A trademark legal dispute deemed “the great Texas red sauce war” between two similarly named restaurants has come to an abrupt and surprising conclusion.
The complicated and confusing legal dispute erupted in June when Julian Barsotti, the owner of the Dallas-based restaurant Carbone’s Fine Food and Wine LLC levied a trademark lawsuit against Jeff Zalaznick’s Major Food Group (MFG), the New York-based parent company of Italian-American newcomer restaurant Carbone LLC.
“By using a nearly identical mark (Carbone’s v Carbone) in association with the same goods and services (Italian restaurants and pre-packaged foods), consumers are and will be confused, misled, or deceived as to the source of the goods and services,” Carbone’s lawsuit claimed.
After months of negotiations between attorneys, Barsotti agreed to close his decade-old Oak Lawn-based Italian restaurant on January 1, 2023, following an out-of-court mediation session that began in August and saw negotiations between the attorneys continuing into November.
A motion for dismissal was signed in the Northern District of Texas on November 18.
“I’m not afraid of my customers going anywhere,” Barsotti told The Dallas Morning News. “I was willing to compromise.”
Although the terms of the deal were undisclosed, Barsotti said the restaurant would probably close down for 90 days and reopen under a new name.
“New York Carbone is assisting Julian in opening his new, elevated family Italian concept,” said Matthew Yarbrough, Barsotti’s attorney and chair of intellectual property at Michelman & Robinson.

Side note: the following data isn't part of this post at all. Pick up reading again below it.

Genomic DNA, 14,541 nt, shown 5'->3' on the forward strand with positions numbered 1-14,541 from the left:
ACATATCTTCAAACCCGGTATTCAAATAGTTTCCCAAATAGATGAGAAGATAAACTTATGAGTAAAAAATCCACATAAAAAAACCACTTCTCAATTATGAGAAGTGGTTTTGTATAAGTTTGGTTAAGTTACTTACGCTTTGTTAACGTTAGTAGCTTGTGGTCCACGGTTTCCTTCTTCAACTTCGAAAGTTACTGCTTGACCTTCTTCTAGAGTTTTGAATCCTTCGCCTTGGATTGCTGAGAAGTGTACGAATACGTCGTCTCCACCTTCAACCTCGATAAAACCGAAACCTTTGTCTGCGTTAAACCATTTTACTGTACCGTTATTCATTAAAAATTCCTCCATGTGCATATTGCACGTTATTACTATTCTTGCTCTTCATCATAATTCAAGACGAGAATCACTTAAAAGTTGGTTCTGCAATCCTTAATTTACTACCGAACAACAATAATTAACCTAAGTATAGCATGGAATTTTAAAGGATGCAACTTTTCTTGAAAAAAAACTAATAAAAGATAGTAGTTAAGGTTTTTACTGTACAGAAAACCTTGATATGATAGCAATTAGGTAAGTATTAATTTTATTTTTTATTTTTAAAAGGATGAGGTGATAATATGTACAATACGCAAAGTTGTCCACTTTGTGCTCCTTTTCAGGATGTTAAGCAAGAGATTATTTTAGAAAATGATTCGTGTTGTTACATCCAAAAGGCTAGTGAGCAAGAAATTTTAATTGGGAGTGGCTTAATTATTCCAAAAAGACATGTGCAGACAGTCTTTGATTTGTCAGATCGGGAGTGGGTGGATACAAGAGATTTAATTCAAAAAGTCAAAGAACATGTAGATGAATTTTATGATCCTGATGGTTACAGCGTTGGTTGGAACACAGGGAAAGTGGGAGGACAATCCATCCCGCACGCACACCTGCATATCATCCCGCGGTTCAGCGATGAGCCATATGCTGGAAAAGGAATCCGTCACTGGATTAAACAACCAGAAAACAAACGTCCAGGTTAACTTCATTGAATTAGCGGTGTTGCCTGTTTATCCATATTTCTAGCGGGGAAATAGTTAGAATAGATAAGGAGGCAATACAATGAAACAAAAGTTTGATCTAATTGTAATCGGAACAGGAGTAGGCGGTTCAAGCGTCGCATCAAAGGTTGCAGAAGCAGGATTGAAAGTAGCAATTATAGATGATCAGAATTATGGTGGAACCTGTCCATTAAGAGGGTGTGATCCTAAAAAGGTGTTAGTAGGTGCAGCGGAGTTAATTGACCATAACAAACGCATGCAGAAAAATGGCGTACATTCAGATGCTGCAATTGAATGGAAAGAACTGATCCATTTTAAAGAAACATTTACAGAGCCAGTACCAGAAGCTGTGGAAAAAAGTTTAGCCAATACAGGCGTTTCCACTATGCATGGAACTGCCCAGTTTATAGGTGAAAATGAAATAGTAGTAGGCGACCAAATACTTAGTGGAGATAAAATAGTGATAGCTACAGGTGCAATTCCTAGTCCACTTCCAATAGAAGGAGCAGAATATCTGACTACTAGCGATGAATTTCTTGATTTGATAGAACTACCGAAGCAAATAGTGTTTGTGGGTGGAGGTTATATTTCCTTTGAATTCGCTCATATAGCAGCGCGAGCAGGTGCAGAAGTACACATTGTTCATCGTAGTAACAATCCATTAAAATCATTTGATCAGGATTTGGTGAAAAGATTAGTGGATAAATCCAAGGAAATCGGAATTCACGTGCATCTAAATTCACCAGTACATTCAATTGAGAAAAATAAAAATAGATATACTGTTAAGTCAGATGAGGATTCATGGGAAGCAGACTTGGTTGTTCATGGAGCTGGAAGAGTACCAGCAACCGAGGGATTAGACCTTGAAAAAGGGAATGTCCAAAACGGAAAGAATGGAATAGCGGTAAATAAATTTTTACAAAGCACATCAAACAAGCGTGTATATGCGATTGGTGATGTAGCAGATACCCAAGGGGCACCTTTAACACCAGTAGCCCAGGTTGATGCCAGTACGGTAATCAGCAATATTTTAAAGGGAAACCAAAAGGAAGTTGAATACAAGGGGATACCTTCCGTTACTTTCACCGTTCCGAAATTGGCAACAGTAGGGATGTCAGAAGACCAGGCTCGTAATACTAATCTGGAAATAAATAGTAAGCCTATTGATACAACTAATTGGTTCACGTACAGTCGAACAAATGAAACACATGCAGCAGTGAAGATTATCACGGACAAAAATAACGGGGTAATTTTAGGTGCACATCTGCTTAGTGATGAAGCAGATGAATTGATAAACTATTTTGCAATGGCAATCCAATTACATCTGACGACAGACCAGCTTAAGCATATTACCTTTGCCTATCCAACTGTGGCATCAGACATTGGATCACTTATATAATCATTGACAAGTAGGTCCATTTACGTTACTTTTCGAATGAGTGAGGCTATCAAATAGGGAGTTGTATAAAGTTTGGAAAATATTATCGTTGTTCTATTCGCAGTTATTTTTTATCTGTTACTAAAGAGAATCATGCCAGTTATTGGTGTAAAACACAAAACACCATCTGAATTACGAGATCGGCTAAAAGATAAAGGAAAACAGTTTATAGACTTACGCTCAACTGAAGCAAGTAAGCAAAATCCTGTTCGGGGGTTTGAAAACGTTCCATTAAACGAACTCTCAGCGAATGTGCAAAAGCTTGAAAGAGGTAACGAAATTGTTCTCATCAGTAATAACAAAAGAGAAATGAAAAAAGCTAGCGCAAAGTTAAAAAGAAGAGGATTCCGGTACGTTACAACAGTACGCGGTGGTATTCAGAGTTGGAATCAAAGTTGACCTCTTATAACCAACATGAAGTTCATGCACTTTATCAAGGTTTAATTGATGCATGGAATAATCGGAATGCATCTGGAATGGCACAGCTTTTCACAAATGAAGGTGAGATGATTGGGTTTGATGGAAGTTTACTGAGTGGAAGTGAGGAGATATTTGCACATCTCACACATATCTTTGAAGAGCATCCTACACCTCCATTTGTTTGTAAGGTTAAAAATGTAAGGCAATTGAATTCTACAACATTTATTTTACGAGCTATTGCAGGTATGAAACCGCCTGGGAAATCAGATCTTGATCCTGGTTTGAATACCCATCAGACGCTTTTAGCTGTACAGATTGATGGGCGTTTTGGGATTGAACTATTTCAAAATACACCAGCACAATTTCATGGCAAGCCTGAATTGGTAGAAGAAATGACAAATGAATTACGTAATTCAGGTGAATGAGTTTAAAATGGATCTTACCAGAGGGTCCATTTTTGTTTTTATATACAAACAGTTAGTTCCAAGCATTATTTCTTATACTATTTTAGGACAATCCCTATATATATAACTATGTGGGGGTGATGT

Despite the dispute, Barsotti and Zalaznick said they developed a solid friendship since the legal battle ended, explaining that it was easy to work out a deal once they sat in a room together.
“It was an unfortunate situation that I think ended in a good friendship. We’re excited to be in Dallas,” said Zalaznick. “We have a lot of respect for Julian, and I think it’s rare to have such a positive outcome for both sides.”
As reported by The Dallas Express, the problems between the two owners arose after several name-based mix-ups that resulted in incorrect locations for delivery drivers, mismatched reviews on Yelp and Google, and a mistaken branding placement by Central Market.
Barsotti was worried about the legal costs of taking on a company that operates more than two dozen restaurants globally that cater to A-list celebrities. “You’re going to end up spending more money to keep your name than you’d get in a settlement,” Yarbrough said. “It would have been a lot of money to be right.”
Carbone’s customers will have until January to visit the legacy Oak Lawn location before Barsotti renovates the Italian restaurant into its new 2.0 version. Barsotti’s plans for the restaurant’s redesign feature a 14-seat bar, upgraded menu items, and of course, a brand-new name.
“This place has its own spirit,” Barsotti said of Carbone’s. “What we change it to will evoke what it has always been.”